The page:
Campus leaders discuss why collaboration is a necessity, as well as best practices for action.
[Editor’s Note: Our editorial picks include stories the editors believe either highlighted an important issue in 2015 and/or signaled the beginning of an escalating trend or issue for 2016.]
Recently, the term “collaboration” has become higher education’s latest buzzword, with multiple conference speakers touting its importance, as well as everyone from CIOs to professors exclaiming that collaboration is imperative for supporting, and growing the capabilities of, today’s innovative institutions.
But collaboration is much more than the initial “warm glow” feeling of partnership, says Richard Ray, provost and professor of Kinesiology, Hope College. Meaningful collaboration is about outlining specific group roles, letting go of preconceived notions, specifying measurable deliverables, making personal investments into these collaborative projects and implementations, and much more.
In this thought-leadership piece, leaders from diverse departments and institutions discuss what collaboration really means, the potential benefits of successful collaborations, and how to get started at your department or institution.
[Listed in alphabetical order by last name]
IT tools can help
By David J. Hinson, Yeshivah of Flatbush
Of the myriad challenges faced in running an efficient technology services organization, few are more challenging that keeping everyone engaged and connected to what’s happening across the entire enterprise, and being able to effectively cover the entirety of the spectrum of customer service response levels (emergencies, on-demand service, equipment drop-off, ticketing systems, etc.).
At the Yeshivah of Flatbush, we use several collaboration tools to help us manage our real-time communications. Between our campuses, our IT staff is often out-of-reach of a cell signal and rarely in their offices, though they’re usually within range of a solid WiFi signal. Texting is also often more miss than hit.
In this environment, the tool that we rely upon most, for our daily group collaboration and messaging needs, is Slack. Our uses for Slack are twofold: First, we use Slack’s feature of channels to communicate where group members are working, and what they are working on, at any given time of day (our #zoho channel); announcing when we arrive or leave a work site (our #whereami channel); or simply sending out a call for lunch partners (our #lunch channel). Second, we use Slack to augment our online help desk ticketing system to rally additional help or expertise to a person or location. As Slack has highly customizable alerts, available on our iOS and Android mobile devices, it allows us to know in real time something of interest that is happening on our channels, or when someone needs to reach us immediately.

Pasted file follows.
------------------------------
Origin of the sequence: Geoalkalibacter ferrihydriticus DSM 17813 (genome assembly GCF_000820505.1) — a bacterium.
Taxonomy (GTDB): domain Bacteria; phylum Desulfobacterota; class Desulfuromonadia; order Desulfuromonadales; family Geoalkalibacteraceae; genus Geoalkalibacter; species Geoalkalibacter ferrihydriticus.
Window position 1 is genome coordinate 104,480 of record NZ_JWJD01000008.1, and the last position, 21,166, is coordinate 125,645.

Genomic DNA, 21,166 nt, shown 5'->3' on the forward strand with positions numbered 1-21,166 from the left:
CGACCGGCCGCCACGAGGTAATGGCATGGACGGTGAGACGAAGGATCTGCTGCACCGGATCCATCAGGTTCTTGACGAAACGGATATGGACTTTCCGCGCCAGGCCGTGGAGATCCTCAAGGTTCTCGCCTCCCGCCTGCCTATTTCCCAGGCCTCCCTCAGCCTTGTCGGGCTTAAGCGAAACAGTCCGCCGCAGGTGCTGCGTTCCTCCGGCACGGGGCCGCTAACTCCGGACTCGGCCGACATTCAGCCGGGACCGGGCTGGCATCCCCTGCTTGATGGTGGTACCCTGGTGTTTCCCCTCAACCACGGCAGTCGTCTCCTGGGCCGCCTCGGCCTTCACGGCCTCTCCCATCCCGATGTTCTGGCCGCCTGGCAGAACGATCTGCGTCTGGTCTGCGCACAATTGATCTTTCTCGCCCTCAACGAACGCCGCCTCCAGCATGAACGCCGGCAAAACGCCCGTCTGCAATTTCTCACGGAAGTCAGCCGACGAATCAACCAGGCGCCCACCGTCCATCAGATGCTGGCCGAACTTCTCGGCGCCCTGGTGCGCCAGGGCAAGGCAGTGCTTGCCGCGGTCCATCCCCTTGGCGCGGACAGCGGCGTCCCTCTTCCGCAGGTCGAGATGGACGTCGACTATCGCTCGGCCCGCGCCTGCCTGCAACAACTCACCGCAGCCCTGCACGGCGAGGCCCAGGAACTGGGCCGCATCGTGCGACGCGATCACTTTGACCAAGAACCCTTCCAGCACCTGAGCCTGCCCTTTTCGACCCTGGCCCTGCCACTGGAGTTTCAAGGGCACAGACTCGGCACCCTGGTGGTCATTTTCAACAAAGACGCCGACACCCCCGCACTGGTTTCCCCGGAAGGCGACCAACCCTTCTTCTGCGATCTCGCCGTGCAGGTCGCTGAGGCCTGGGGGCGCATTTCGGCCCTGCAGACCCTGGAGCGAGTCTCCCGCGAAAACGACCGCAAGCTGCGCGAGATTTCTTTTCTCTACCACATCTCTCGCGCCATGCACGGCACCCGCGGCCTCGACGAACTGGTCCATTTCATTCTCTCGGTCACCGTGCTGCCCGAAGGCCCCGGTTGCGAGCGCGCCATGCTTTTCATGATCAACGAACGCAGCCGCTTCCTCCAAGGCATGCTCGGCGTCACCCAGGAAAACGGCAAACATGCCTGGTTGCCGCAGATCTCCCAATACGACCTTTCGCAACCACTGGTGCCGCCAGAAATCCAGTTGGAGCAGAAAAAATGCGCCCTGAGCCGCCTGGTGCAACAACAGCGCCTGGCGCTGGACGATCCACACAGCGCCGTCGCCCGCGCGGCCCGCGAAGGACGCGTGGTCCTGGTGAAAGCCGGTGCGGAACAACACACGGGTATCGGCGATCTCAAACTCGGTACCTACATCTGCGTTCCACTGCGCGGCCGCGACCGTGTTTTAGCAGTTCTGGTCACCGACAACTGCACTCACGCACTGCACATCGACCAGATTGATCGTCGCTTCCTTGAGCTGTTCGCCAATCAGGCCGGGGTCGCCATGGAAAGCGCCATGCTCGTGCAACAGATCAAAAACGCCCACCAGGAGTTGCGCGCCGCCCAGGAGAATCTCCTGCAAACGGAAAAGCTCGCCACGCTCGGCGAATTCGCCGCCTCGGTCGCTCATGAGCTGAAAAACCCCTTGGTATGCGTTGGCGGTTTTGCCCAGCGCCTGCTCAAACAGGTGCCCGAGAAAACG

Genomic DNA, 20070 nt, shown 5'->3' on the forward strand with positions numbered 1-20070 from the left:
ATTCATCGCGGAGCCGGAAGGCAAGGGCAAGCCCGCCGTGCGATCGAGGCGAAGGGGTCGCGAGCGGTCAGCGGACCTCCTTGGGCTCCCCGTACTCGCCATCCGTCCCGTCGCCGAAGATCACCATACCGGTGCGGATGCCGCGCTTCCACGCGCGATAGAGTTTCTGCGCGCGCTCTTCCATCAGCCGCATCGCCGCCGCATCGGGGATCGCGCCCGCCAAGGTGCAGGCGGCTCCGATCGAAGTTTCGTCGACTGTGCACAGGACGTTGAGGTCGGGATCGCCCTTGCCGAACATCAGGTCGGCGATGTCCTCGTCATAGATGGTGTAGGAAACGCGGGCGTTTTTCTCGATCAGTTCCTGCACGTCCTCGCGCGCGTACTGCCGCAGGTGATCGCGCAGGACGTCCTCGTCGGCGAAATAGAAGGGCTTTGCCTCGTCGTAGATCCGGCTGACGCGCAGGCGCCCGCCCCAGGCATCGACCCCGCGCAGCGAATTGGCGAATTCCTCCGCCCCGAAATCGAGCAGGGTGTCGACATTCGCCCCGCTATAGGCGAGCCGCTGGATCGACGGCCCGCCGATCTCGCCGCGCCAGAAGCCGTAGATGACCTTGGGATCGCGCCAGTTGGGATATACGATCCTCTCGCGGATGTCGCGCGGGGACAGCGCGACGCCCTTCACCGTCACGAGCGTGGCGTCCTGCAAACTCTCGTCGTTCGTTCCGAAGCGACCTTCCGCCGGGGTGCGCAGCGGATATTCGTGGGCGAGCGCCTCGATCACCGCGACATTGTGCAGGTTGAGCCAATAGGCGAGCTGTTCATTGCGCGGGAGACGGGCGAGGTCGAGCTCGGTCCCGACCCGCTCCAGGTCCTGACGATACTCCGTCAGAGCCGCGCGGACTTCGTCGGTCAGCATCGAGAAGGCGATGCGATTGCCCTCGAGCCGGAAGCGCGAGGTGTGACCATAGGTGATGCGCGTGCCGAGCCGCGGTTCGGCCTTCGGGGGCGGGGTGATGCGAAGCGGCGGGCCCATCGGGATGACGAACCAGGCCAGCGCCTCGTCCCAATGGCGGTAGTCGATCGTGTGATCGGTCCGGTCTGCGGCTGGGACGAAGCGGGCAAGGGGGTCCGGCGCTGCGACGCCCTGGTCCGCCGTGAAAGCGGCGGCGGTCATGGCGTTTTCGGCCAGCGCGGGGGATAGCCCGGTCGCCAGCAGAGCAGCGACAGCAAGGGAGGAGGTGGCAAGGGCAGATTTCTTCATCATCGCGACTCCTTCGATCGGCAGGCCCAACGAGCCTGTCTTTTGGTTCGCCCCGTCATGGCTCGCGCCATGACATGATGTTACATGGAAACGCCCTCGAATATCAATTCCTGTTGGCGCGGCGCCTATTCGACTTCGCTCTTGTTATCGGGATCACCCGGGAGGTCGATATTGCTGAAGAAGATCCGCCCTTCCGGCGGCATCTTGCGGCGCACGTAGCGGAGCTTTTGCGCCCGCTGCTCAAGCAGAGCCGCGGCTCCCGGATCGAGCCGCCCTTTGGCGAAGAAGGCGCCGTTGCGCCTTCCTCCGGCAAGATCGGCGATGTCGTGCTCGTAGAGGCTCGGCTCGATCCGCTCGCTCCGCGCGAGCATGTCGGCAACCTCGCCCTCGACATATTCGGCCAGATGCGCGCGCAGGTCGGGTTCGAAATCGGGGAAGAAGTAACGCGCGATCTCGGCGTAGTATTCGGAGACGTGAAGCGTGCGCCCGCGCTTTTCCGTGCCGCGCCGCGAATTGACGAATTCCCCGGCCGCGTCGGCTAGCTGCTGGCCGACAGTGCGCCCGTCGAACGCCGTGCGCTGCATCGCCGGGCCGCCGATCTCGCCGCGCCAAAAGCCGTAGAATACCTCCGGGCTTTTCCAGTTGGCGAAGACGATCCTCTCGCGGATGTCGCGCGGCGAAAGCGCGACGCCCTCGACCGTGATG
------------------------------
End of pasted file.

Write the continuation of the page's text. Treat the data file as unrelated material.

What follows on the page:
Most organizations have a blind spot in their service coverage: knowing where their people assets are at any given time, and being responsive to all of their constituencies in real time.
Slack helps us to fulfill both of these needs, without disrupting our normal work flow.
David J. Hinson is the director of IT at the Yeshivah of Flatbush, in Brooklyn, NY. He is also a former CIO of a small liberal arts college, a seasoned mobile applications developer, and a popular podcaster.
Establish specific, measurable deliverables
By Salwa Ismail, Georgetown University
As institutions of higher education balance and manage the rising complexities of the dynamic environment that they operate within, collaboration among the different units on campus becomes imperative. However, the strategies for collaboration are still nascent and under development. It becomes essential that the different units with asymmetrical reporting structures and different unit-based goals collaborate efficiently and effectively while balancing the restraints that the different units have based on their organizational structures.
Some of the strategies for successful collaboration and effective partnerships emanate from clear communication. It’s always best to ensure that the final goals and outcomes of the collaborative partnership are defined before the initiation of the collaboration. Once the final outcomes have been agreed upon, it is extremely beneficial to keep channels of communication open between the different team members involved in the partnership to ensure clear, professional, and respectful exchange of information between them.
Periodic check-ins between the different parties involved should be built into the partnership expectations, along with an upward reporting structure to ensure that the collaboration’s deliverables are on task, and are still compliant with the overarching goals. What also helps is to have the team members who are involved in the collaboration be clear on their roles and responsibilities towards the partnership deliverables. Having the team members on the same page helps ensure that conflicts are minimized (if any arise) and also helps ensure efficiency and output of deliverables within the expected timeline.
As partnerships evolve—and include not just intra-campus units, but units from other universities and the outside community—establishing specific, measurable deliverables, along with the functional requirements needed to produce these deliverables, can ensure that the projects and partnerships do not stagnate or create any misunderstandings.
Collaborations between different units can leverage the best resources and expertise to deliver successful results for the institution. And following some of these tips for cooperative partnerships—many from my own personal experiences—can help the institution increase administrative efficiencies and programmatic impact through these combined services and resources.
Salwa Ismail heads the Library Information Technology Department at Georgetown University Libraries.
(Next page: Personal investments; strategy and sacrifice)